By Sam Burnham, Curator
I'm pretty vocal about my love of Jacksonville State. A place where I spent slightly over 4 years of my life remains one of my most special places in the world, even after two decades since last sleeping there. The memories remain thick and any sour ones have given way to the good times. Going back for a game, or any other reason, is a source of joy.
Seeing the large trees and the old brick buildings lets me know that I'm back home. Jacksonville is not home in the way that many people often think. But as is mentioned here so often, an attachment to place can be strong. And that place taught me more than just history, political science, and geography, although I learned plenty of that. It didn't just teach me about confidence, teamwork, and competition, although those were common lessons at Burgess-Snow. No, the lessons were holistic. Jacksonville was where I learned about life. And it taught me that lesson well.
Amidst the anguish I have felt is seeing the pictures of destruction has been a peace. The peace in that time is from the realization that Jax State is not just buildings and trees. Most of "my" buildings seem to have survived with little, if any, damage. But seeing Stone Center and Martin Hall as minimally damaged wasn't the peace. Seeing the Houston Cole Library, 12 stories of educational splendor that watches over the campus like one part Statue of Liberty and one part eyes of Dr. T.J. Eckleburg, still vigilant and proud, was nice. But even if it was toppled, that wouldn't destroy all hope.
The peace because Jax State, the Gem of the Hills, is a beautiful place and the history of the foliage and architecture is adds to the charm but that's not what makes the place great. Stone Center was special to me because of Dr. Hardy Jackson, Dr. Stephen Whitton, and Janet Smart. Martin Hall was special because of Dr. Howard Johnson, Dr. James Allen (Ol' Jimmy), and Dr. Jerry Smith. And those are just some of my professors. That's not even getting into all the great friends I made there, many of whom I am glad to still be in touch with. Jax State is great because of the people and the spirit of those people.
Many of the people who made JSU great when I was there are gone. Some of them have even passed from this life. But others have come in. And seeing how old traditions have grown and morphed to further unite the school, I can attest that the new people are just as good as the old ones. But the school is built stronger by the new and the old together. Just as the post game singing of I'll Fly Away has grown to include the football team, cheerleaders, and even Cocky has added to the spirit of the school, research I participated in through the geography department contributed to better tornado warnings. That led to the fact that no one died Monday night. The tornadoes in the 1990's didn't hit campus but the school studied them and learned from them and the region is safer because of that. And 20 years from now, we'll be even better off because of research that will be done on these tornadoes.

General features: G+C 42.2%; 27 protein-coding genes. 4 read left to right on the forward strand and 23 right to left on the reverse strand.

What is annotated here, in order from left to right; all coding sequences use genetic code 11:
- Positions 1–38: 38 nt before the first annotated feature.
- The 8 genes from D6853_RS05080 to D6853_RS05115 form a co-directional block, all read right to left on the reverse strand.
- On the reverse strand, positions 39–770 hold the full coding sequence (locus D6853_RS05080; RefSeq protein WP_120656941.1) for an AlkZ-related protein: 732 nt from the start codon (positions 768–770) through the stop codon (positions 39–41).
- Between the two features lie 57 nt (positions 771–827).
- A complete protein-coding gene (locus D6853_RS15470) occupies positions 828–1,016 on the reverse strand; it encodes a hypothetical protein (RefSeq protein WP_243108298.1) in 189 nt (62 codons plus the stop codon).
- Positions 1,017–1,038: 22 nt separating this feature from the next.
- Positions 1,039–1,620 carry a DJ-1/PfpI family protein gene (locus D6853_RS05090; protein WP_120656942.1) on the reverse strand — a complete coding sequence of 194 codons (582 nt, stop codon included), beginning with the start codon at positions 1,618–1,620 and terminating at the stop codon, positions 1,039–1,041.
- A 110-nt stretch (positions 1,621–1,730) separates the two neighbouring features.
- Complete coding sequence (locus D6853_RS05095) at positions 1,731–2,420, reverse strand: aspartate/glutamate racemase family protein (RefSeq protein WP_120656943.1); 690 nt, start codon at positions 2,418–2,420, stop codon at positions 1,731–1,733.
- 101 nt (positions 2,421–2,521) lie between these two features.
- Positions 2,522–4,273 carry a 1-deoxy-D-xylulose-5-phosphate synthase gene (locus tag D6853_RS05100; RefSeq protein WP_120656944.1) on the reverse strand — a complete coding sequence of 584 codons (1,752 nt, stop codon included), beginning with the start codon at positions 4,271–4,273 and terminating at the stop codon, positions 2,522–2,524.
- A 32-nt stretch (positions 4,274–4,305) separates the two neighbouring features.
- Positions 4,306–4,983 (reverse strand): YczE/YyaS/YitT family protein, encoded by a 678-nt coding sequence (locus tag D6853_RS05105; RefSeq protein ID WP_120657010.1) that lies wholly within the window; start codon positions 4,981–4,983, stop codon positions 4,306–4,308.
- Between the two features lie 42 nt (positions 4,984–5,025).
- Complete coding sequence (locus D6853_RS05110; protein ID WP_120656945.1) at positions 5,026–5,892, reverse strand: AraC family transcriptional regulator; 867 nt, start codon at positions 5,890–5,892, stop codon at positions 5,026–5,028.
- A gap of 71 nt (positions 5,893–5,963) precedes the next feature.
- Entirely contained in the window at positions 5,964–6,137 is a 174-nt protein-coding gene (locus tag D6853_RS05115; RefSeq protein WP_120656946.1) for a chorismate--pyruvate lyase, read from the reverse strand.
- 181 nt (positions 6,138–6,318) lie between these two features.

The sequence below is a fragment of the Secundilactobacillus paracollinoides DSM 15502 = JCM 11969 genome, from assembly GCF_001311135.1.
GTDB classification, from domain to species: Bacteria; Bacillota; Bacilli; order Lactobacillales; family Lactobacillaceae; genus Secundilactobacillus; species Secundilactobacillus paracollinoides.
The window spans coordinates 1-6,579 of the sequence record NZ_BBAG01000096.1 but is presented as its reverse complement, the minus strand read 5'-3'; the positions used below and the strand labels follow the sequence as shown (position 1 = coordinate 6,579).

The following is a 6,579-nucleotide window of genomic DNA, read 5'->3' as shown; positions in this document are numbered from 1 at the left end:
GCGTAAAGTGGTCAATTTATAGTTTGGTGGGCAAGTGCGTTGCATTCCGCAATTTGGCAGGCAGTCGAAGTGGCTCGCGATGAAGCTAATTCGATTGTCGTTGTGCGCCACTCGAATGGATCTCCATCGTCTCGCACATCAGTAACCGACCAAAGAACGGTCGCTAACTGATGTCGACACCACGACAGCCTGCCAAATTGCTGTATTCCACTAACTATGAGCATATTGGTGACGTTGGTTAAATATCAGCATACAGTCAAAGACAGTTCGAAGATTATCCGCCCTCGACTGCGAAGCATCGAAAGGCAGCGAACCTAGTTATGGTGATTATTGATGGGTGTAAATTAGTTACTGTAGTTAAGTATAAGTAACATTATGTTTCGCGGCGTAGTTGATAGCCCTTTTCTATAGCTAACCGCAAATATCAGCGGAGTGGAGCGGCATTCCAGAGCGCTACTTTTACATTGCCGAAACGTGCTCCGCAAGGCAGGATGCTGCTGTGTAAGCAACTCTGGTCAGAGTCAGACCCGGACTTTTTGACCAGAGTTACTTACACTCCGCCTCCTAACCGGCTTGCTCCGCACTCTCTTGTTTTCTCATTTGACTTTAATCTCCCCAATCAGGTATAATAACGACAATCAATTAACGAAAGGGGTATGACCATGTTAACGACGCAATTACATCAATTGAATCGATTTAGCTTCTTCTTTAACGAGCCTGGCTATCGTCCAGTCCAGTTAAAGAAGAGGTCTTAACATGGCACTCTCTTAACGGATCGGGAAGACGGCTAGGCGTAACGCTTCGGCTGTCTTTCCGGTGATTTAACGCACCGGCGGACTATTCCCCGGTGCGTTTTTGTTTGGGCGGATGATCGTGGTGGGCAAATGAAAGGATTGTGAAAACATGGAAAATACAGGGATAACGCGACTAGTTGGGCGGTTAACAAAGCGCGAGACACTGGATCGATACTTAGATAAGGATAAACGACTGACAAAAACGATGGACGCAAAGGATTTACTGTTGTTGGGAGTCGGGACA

To paraphrase Dr. John Beehler's statement this afternoon, Gamecocks are tenacious. We get back up. We don't quit. He's right. I've been there. I've seen it. I've done it. And sometimes a knockdown makes us stronger when we get up. I'll never forget the 1994 game in the mud at Northeast Louisiana. The ball was already in the air when Tracy Pilot slipped and fell flat on his butt. Mud and water flew up from the impact. It was late in the game and it was fourth down. We had to have a touchdown. That was it. But it wasn't it. I'm not sure if he fell because he realized he had to or it we were just lucky. The ball landed in his lap. He caught it. The drive was extended and would lead to a game winning touchdown. We were huge underdogs on the road. We were still in transition from Division II to Division 1-AA (now FCS). They were division 1-A (now FBS). We had read going in that someone had us as 45 point underdogs. And we would have lost...if he hadn't fallen down.
Jax State will get back up. It is just what we do. Go Gamecocks!
Historian, self-proclaimed gentleman, agrarian-at-heart, & curator extraordinaire